Now, at 53, Matthews is in control of her bipolar disorder. And she encourages those who have been recently diagnosed to be patient — and stick to treatment. “If you have a seizure, lie down, take care of yourself for a few days, and it will pass,” she explains. “If you could stay there, you would feel more comfortable with her.”
“I felt like someone else was controlling my mind and my body.”
In 2021, Inga Lokosius was experiencing dangerous delusions – a common psychosis-related symptom that people with bipolar disorder can experience, especially during manic episodes.1 “I was completely out of this world. I was hearing and seeing things,” she tells SELF. “I thought I was a millionaire and that my money would never end. I maxed out my credit cards and made $50,000 [worth of] debt.” Lukosius says she shoplifted, skipped payments at restaurants, and slept at bus stops. “I felt like someone else was controlling my mind and body,” she says, before she found help.
When she sought help, her doctor misdiagnosed her with depression—a problem many people with bipolar disorder face.2 The antidepressants she was prescribed at the time exacerbated her mania.3
During a hospital visit in 2022, Locosius finally receives effective care: a mood stabilizer and antipsychotic medication. Although she and her psychiatrist are “still trying to find the perfect fit” for her treatment plan, Locosius is optimistic. “I am glad I got the help I needed. [My doctors] It brought me back to reality.”
“I was finally able to regulate my feelings.”
As a teen, Felicia Lord was particularly reckless. “I got pissed off and pissed off,” she told SELF. “I was breaking things in the house.”
Once her anger was blown away, he plunged into depression. “I couldn’t figure out what I was feeling and why,” she recalls, adding that she struggled with self-harm.
Those highs and lows stayed with the Lord throughout her twenties and thirties and reached their peak when she was thirty-six. After the Lord got into a physical fight with her and then her fiancé, He gave her an ultimatum: Get help or go away.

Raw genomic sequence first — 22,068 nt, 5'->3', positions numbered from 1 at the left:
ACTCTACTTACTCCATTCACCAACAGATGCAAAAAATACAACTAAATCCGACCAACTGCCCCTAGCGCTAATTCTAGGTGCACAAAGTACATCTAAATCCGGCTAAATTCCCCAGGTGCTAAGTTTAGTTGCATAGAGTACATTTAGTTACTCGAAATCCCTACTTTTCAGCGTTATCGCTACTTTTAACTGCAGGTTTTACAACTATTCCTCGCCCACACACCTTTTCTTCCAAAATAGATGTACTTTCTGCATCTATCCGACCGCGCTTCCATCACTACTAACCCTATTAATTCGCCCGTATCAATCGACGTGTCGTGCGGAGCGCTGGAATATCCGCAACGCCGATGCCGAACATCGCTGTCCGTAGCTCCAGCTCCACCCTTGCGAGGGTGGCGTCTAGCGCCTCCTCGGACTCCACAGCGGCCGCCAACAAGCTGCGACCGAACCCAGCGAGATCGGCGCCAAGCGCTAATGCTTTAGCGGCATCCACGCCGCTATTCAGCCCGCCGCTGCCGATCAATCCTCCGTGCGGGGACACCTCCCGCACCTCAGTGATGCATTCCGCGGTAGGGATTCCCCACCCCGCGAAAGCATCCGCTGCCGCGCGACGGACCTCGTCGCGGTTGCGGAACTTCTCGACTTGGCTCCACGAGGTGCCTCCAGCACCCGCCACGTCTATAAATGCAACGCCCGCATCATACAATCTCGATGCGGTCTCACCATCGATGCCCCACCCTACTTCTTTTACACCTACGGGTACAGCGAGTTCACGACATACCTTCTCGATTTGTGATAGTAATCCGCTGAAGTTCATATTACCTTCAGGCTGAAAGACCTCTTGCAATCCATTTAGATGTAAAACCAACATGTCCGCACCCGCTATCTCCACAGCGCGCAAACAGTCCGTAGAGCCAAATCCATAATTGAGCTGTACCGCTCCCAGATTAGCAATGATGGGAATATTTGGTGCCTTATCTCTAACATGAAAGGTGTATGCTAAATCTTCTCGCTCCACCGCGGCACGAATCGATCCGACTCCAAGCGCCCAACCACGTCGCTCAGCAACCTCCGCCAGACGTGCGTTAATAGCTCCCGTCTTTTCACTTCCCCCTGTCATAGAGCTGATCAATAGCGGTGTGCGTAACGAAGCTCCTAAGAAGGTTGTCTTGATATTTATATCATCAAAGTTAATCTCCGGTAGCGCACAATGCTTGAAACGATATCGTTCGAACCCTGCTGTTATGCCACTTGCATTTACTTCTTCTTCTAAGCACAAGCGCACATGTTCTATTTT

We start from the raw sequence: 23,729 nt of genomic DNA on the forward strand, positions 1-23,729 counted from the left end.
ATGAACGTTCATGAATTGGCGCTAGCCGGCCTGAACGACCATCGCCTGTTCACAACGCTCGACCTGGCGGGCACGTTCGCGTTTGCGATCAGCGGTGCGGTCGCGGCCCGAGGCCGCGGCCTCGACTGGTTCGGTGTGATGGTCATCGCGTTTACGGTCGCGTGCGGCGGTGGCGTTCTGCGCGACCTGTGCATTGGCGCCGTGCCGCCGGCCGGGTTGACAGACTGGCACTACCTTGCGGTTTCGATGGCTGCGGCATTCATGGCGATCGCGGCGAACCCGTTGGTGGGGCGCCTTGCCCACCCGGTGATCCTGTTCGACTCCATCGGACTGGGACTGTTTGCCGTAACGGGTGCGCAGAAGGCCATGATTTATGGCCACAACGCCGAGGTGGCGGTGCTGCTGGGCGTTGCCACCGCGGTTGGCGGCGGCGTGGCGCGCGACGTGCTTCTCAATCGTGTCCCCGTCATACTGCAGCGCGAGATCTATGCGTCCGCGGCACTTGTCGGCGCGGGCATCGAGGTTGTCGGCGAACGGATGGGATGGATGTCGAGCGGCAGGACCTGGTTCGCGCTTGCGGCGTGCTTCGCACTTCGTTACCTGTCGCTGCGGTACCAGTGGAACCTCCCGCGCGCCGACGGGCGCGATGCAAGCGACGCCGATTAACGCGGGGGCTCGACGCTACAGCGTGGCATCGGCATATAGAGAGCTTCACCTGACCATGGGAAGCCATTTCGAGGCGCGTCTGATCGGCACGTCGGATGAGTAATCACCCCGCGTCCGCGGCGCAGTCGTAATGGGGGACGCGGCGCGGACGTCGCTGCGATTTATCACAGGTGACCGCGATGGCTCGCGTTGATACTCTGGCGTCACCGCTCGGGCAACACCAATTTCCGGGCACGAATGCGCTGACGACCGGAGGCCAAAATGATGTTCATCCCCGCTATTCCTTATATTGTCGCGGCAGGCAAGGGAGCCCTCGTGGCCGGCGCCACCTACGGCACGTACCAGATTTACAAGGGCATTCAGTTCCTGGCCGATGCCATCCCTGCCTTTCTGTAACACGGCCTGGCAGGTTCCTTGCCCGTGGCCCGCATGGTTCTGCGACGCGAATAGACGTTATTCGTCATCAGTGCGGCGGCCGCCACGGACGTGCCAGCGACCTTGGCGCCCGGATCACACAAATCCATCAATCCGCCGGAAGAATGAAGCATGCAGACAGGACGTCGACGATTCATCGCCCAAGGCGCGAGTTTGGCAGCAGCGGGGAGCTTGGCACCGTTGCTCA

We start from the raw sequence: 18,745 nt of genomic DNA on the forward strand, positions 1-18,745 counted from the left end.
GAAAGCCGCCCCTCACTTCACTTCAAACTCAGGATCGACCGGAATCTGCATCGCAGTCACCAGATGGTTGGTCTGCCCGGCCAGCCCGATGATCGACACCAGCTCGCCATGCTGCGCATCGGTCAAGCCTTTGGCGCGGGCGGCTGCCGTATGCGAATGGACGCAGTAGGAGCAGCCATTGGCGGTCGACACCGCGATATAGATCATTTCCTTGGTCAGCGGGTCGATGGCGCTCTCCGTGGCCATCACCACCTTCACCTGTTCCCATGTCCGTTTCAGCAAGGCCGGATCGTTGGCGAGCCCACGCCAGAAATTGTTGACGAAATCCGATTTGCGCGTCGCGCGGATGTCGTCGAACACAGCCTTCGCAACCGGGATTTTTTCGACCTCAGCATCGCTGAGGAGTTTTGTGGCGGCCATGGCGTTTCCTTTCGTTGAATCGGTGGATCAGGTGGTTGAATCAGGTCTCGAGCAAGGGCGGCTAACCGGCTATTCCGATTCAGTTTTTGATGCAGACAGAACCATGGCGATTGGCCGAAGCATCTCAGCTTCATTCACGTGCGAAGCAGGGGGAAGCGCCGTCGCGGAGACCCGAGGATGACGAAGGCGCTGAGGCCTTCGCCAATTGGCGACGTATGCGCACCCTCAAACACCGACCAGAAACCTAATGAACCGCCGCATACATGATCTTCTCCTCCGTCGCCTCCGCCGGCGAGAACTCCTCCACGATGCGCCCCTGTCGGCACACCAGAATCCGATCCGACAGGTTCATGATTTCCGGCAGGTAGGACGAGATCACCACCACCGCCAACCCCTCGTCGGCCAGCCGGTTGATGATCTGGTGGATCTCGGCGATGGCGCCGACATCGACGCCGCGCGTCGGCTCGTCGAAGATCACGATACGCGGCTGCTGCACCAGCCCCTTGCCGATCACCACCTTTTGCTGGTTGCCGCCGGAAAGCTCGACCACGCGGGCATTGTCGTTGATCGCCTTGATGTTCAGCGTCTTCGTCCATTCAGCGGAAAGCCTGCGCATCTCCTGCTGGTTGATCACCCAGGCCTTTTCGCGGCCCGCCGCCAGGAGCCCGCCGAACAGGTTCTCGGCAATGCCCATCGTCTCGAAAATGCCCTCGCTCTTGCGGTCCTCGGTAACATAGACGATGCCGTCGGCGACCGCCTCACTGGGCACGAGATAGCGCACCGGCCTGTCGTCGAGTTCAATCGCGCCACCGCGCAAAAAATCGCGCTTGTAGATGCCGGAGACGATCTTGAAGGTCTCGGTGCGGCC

She eventually found a therapist who diagnosed her with bipolar I disorder “on the spot”, which she had mixed feelings about. “I was relieved because I knew what it was [affecting my mood] After all these years, but a part of me resented that I would need to take birth control pills for the rest of my life,” Lord says.
But once she started taking an antipsychotic medication, she realized how amazing the right medication could feel for her. “It made me a lot softer,” Lord explains. “I was finally able to regulate my feelings.”
Although she’s had to work with her doctors to find the right balance of medications, overall, Lorde is happy with the path she’s on. “My relationships are better,” she says. “that it everyone Much better.”
“There is life and stability after the diagnosis.”
Tabitha Connelly-George was diagnosed with bipolar disorder in 1997 while she was in middle school. “I was pretty much off the wall,” she told SELF, adding that she often got into fights with classmates and got into trouble for “bad” behaviors. “By the time I was 15 I had already been expelled from school twice,” she says.